Lion roars because of a magical child, writes Raja Sen.
Sometimes a film works better than it should.
Lion, directed by first-timer Garth Davis and an adaptation of Saroo Brierley's moving memoir, is one of those. This is a film that -- truth be told -- is mawkish, overtly sentimental and tugs at the tearducts far too directly for it to be memorable.
And yet... Yet, this film turns into something affecting and, in long silent stretches, even something beautiful, something worth smiling and sobbing at.
What has taken this uninspiring material and given it permission to soar?
Why is a feature-length Google Earth advert nominated for Best Picture at the Oscars this year?
The answer is simple and surprising and cannot be argued: Lion roars because of a magical child.
Sunny Pawar, enveloped by a giant shirt and his eyes agleam with curiousity, is irresistible. It is genuinely hard not to gape at this beautiful child and the way he commandeers the screen.
Lion begins with this boy running on train-tracks with his elder brother, expansively earnest in his attempts to keep up. His mouth perpetually stuck in a pucker, Pawar's Saroo is a joy to behold, not least when he strains every little muscle to lift a bicycle in order to show big brother he's ready to go work with him at night.
Saroo and his elder brother, Guddu, are raised by their labourer mother somewhere in the rocky hinterland of Madhya Pradesh, and the boys are constantly keen to pitch in and help out.
Saroo might eye jalebis at the corner store -- his strikingly innocent eyes brimming over with sugar-lust -- but he stores up his dreams for later, deciding that someday he'll have storefuls of jalebis, later dreaming of two thousand jalebis, even.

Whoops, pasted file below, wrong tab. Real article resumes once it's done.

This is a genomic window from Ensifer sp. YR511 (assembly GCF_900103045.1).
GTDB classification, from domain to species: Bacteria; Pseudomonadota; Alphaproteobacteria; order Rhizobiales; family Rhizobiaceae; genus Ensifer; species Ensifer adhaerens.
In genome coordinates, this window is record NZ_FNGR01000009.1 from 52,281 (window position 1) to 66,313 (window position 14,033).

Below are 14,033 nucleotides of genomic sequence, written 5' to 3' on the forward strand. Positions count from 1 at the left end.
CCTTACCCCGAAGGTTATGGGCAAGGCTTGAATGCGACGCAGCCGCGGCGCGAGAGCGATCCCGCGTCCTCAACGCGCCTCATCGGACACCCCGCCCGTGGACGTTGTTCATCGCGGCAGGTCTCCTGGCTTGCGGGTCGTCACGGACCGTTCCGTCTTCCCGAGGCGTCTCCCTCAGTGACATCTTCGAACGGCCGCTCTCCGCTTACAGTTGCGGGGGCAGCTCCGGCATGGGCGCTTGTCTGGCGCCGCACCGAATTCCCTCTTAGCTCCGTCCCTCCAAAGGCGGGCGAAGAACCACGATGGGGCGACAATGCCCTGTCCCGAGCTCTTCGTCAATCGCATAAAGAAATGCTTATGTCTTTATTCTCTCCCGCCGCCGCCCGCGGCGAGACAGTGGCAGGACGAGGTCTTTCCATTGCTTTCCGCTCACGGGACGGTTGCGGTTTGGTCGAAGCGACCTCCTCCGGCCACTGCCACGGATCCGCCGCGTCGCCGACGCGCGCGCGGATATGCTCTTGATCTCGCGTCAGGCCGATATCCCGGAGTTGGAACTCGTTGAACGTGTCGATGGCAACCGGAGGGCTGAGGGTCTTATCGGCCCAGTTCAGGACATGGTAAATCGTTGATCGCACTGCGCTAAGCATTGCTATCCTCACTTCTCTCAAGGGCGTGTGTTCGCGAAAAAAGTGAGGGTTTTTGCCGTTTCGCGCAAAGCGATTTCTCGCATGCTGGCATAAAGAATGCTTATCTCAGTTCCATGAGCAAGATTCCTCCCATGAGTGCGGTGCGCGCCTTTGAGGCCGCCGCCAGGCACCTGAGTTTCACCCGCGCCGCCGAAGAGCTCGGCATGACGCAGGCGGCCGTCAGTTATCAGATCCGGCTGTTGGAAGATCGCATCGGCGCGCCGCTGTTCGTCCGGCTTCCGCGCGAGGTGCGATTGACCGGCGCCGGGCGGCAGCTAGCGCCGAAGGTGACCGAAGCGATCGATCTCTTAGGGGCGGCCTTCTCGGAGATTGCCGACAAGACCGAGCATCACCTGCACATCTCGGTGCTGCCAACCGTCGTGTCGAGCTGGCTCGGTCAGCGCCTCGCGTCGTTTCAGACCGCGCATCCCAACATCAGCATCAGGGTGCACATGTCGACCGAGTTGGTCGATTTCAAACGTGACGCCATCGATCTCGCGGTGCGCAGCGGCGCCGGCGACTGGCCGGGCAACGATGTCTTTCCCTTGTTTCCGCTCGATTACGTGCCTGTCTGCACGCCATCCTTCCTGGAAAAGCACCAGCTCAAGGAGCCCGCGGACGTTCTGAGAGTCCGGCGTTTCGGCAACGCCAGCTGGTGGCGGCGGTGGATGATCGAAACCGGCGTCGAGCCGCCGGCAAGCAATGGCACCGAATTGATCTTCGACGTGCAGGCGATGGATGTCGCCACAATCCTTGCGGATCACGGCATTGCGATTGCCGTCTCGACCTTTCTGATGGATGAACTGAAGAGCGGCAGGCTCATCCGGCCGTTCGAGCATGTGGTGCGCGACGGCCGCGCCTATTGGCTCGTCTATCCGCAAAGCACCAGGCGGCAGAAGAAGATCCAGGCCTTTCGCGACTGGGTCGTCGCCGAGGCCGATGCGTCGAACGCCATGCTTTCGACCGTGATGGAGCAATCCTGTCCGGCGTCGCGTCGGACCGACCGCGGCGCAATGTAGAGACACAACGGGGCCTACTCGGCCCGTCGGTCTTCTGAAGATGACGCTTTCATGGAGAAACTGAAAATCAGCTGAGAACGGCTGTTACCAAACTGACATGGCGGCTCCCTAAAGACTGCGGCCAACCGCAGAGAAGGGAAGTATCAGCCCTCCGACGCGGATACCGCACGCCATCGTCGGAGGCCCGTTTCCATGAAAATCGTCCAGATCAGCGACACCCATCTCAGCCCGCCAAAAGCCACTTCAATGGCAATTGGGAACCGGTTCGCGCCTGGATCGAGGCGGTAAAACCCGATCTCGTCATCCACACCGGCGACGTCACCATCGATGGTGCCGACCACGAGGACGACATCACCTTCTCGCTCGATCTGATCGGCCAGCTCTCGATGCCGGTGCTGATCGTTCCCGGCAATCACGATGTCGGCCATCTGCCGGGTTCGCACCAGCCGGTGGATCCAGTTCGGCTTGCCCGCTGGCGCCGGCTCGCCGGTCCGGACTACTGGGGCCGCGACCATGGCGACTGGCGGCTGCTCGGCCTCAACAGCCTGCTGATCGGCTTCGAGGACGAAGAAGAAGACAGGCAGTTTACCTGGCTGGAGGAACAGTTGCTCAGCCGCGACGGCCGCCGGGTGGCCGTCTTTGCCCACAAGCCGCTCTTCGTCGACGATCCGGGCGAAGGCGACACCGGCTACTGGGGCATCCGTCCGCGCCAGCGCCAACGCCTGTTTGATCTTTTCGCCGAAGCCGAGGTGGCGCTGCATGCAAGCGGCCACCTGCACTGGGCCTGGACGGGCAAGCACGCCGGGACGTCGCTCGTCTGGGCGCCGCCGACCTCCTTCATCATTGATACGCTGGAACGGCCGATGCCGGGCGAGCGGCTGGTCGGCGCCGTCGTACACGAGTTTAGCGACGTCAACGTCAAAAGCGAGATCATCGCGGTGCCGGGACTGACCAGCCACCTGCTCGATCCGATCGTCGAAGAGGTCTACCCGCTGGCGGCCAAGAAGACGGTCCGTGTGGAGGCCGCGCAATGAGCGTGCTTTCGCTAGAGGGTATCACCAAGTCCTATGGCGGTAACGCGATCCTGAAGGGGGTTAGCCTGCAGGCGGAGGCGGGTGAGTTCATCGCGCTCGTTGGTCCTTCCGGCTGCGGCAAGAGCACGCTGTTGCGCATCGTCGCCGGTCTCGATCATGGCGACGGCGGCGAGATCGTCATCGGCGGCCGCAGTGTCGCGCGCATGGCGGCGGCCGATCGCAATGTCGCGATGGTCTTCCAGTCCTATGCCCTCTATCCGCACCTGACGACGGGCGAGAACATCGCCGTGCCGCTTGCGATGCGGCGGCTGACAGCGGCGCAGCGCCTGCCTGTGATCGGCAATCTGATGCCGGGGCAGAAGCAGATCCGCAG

The film has been described as Dickensian, and its dusty opening hour certainly strengthens that impression. We see this tiny, sprightly Saroo get lost and try to find his way in Kolkata, which looks gigantic around this kid, especially when he's running across a bridge or caught in the bustle of a relentless crowd.
There's a lot to like in these ambient sequences -- sequences where the camera seems to wondrously and slowly drink in the city -- as things unfold mostly wordlessly.
This five-year-old grows into a Tasmanian man who has a lovely girlfriend, loving parents, and a brother he can't stand.
Saroo is now played by Dev Patel, which makes sense given the actor's constant earnestness, but his mannered speech -- the way Patel delivers each line as if reciting punchy poetry, every fourth word swelling with import -- gets in the way. His memories and yearning for the past work well, but any interactions he has with adults seem confounding, and are handled too abruptly.
The rest of the film could be dismissed as a Google advert, were it not for fine performances from the infallible Nicole Kidman who, as Saroo's adoptive mother, speaks with tremendous clarity about why she adopted the boys she adopted. And from the striking Priyanka Bose as Saroo's biological mother, the loving Ammi who never stopped looking for her cub.
As it stands, Lion is a well made and sweet film -- a film that delivers an inevitable lump in the throat without quite earning it -- about a fortunate boy and his quest.
Lion must be commended for being a film about happy endings when they don't seem as fashionable. It may offer a pat on the head rather than a completely satisfying embrace, but it does introduce us to a child we want to hold close.